We saw the story over and over again: computer programmer Klára Dán von Neumann was a pioneer in weather forecasting. But when we talked to Thomas Haigh, a historian who studies Dán von Neumann’s work, he said he’s found absolutely no evidence of this. How did this weather myth start? We set out to answer that question. And in the process, we asked this: Why is it so tempting to credit the wrong person, even when that false credit is given with the best of intentions?
Note: We’d like to acknowledge the operators of the ENIAC who ran the 1950 weather simulation: Homé McAllister and Clyde Hauff.
This podcast is distributed by PRX and published in partnership with Scientific American.
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KATIE HAFNER: We have this database of about 200, 250 women who would be really good candidates for the podcast. And then we have these, these sort of lively discussions where we narrow it down, and Klára came up—and you are going to spit when you hear this. The reason we thought she was so interesting is that we heard that she had done all this weather work. So I'm like, really? And I knew nothing.
I Googled her and it said, you know, you have this woman to thank for your weather app.
THOMAS HAIGH: You read it in the Smithsonian. You see it on Wikipedia. You, you assume that there's some kind of evidence for it.
KATIE HAFNER: If you look up Klára Dán von Neumann online, you’ll see variations on the weather app story again and again. And after five episodes focused entirely on Klára and the work she did, we haven’t mentioned one thing about weather. Did we miss something BIG?
I’m Katie Hafner, and this is Lost Women of Science, where we unearth the stories of scientists who haven’t gotten the recognition they deserve.
I hope my voice doesn’t sound too different, because I’m recording from my closet, on day 16 of COVID isolation.
This is a bonus episode for our second season, “A Grasshopper in Very Tall Grass,” which was all about Klára Dán von Neumann, Klári to her friends and family. She was one of the earliest computer programmers.
This episode zeroes in on the very first weather forecasts done on a computer—and the hand Klári might have played in that. It’s also about the way someone’s legacy gets remembered—actually, misremembered—and how that gets etched into our collective historical memory.
JOHN KNOX: I'm John Knox. I'm a professor of geography and a meteorologist at the University of Georgia in Athens, Georgia. My connection to Klára von Neumann is that I saw her name in the acknowledgements section of one of the most famous papers in my field. And I wanted to know more about her.
KATIE HAFNER: When we first started looking into Klári’s story, we found article after article calling her the lost figure you should thank for modern-day weather forecasting, so that was intriguing. And several of the articles quoted somebody named John Knox…so we got in touch with him. And, it turns out, John has known Klári’s name for a long time, ever since he first came across that famous paper on meteorology…
JOHN KNOX: When I was a graduate student, one of the first papers I think I ever read was called “Numerical Integration of the Barotropic Vorticity Equation.” And this was a landmark paper. It was the first paper to prove that you could forecast the weather using numbers.
KATIE HAFNER: Attempts to predict the weather go back thousands of years. But numerical forecasting in the modern sense is actually pretty new…
JOHN KNOX: We didn't have numerical weather forecasting for World War II, for example.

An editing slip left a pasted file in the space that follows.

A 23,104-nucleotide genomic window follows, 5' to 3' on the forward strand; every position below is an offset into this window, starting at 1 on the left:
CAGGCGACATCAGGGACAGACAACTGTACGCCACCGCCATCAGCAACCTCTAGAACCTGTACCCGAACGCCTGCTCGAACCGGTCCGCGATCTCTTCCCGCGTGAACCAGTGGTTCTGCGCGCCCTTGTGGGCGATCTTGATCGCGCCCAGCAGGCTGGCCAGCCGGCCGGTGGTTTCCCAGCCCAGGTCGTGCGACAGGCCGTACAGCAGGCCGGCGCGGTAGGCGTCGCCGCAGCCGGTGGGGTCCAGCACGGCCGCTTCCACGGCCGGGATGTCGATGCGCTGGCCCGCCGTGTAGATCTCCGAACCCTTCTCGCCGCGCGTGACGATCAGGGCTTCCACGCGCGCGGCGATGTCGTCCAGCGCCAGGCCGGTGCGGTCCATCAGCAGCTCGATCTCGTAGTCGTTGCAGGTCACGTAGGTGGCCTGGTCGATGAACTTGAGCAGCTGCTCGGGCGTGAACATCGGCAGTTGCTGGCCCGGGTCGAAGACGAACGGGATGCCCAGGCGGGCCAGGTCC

KATIE HAFNER: Numerical weather forecasting, the idea of using mathematical models to make weather predictions, had been theorized about at that point, but it didn’t really take off in a practical way until 1946.
That’s when a team of scientists, including Klári’s husband John von Neumann, started exploring how to use electronic computers to predict the weather.
ARCHIVAL TAPE: This is weather. One of nature's ever changing mysteries…Now recent experiments show that…data from guided weather rockets, radar observation stations, weather stations, all of this can be fed into the computer…all in a matter of minutes.
KATIE HAFNER: In 1950, a team including Klári’s husband, Johnny, ran the first numerical weather prediction on the ENIAC, an early electronic computer. This was big. And the reason it was big was that before electronic computers came along, it took scientists six weeks to predict just six hours of weather. You’d know what the weather was for May 15, but by the time you knew this, it was the end of July. So because they were so much faster than what humans could calculate, what computers like the ENIAC brought us closer to was weather forecasting in real time.
In the historic paper explaining all of this, on the final page, right at the bottom, it says:
JOHN KNOX: “The writers wish to thank Mrs. K. von Neumann for instruction in the technique of coding for the ENIAC and for checking the final code.”
And who I believe Klára von Neumann to be is not just the help with the numerical weather prediction experiment, but actually a key participant. And she should have been a co-author on this landmark paper.
KATIE HAFNER: At Lost Women of Science, this kind of revelation is usually music to our ears. We care about setting the historical record straight and we know there are so many instances of scientists not getting their due. Especially women, who are often credited only in footnotes, or acknowledgments, if at all.
And it’s not implausible that Klári did more for these experiments than she was given credit for. For starters, Klári was the expert in coding the ENIAC at this time. Plus, this weather work was done by a team that included her husband. And it took place at the Institute for Advanced Study, in Princeton, New Jersey, which is where Klári lived and worked.
We’ve seen her in this position before. You know—her right-place-right-time thing.
And like always, when we had a question related to Klári’s work, we asked Thomas Haigh.
THOMAS HAIGH: All right, so yeah, the weather, the weather simulation.